Launde Abbey AppealPosted: 2010-07-02
Launde Abbey lies in 450 acres of parkland on the border of Rutland and Leicestershire. At the core of the site is a 12th-century chapel, the only surviving bit of an early medieval priory on the site. What we can see today is only a small part of the original chapel, which was over 3 times as wide and much longer. Unfortunately, the rest of the chapel was destroyed by Cromwell - not by Oliver Cromwell and his Puritan cohorts, as you might expect - but by Gregory Cromwell and his son, Henry, during the 1540s and 1550s.
There is a large monument to the elder Cromwell near the altar, which is said to be among the very best examples of early English Renaissance sculpture in England. There is also some richly decorated original medieval stained glass.
Though the priory is long gone, Launde abbey has for many years served as a conference centre and retreat for the dioceses of Peterborough and Leicester.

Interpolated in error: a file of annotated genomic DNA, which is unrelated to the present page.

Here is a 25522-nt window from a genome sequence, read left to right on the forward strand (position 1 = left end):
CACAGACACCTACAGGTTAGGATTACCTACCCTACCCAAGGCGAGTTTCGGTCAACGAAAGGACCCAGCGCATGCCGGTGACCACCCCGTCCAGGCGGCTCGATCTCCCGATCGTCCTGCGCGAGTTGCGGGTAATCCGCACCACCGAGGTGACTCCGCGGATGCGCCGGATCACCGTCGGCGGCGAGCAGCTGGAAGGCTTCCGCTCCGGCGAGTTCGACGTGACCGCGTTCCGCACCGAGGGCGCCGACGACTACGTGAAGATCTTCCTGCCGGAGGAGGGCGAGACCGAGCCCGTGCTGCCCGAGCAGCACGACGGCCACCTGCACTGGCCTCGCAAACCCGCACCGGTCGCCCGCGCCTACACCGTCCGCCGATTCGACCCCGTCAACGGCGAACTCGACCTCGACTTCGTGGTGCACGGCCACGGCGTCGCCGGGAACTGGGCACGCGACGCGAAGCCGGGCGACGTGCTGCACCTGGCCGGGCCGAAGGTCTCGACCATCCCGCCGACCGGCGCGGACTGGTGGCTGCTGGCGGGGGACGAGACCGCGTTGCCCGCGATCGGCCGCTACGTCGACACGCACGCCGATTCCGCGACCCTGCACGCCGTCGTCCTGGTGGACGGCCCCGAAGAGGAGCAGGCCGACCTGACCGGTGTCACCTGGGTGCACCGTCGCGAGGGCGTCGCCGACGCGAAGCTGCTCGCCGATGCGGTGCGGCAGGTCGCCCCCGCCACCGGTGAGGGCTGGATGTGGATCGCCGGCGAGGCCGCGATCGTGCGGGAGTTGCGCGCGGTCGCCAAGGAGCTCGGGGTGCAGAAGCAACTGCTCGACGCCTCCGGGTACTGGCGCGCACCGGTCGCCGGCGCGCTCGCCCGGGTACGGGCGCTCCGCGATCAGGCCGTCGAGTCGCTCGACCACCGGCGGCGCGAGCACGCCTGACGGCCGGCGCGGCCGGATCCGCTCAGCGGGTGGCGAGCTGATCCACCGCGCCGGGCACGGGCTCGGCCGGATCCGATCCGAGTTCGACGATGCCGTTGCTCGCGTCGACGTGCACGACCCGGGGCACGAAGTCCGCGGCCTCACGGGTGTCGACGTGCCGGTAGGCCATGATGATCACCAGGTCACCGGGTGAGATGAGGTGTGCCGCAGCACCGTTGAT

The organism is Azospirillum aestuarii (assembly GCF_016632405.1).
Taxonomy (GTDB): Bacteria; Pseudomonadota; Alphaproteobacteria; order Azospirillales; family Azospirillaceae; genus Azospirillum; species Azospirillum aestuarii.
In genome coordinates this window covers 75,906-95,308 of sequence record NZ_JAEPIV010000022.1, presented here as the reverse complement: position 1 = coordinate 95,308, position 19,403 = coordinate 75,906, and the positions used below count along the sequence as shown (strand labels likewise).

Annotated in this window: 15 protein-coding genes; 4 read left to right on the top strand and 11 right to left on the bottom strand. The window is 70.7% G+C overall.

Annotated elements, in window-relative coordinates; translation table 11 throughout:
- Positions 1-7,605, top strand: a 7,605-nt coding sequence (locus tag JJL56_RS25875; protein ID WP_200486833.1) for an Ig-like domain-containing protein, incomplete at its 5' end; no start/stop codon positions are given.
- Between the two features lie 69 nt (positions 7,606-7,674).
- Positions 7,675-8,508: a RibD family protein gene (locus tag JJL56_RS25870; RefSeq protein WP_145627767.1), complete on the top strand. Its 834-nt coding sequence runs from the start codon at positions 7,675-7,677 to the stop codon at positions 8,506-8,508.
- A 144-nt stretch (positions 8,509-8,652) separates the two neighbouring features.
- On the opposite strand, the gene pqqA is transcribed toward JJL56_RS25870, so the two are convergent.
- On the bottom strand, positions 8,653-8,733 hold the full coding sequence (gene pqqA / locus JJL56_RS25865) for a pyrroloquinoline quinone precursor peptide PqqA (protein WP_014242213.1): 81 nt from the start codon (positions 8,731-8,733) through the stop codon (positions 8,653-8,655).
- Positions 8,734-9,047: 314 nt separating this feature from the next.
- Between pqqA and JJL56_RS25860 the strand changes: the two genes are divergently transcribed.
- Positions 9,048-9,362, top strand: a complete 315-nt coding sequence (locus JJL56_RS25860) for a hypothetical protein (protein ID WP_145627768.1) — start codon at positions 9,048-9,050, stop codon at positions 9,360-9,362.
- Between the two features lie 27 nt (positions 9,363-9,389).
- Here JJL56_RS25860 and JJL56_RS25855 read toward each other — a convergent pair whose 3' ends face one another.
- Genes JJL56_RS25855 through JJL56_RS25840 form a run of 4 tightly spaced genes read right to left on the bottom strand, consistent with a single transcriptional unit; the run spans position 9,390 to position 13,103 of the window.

Unfortunately, this fine historic site is threatened with destruction, and is faced with a huge bill for essential repairs, or it will be lost forever to the nation. A campaign has been launched to raise the funds necessary to save Launde abbey and to spread the word about this historic site.
As of July 2010 over £978,000 has been raised, a quite wonderful response to appeals from voices as diverse as the Archbishop of Canterbury and pop superstar Sir Cliff Richards. Still more is needed, though, so if you would like to contribute, or simply to learn more about Launde Abbey, visit the official website at https://www.laundeabbey.org.uk/.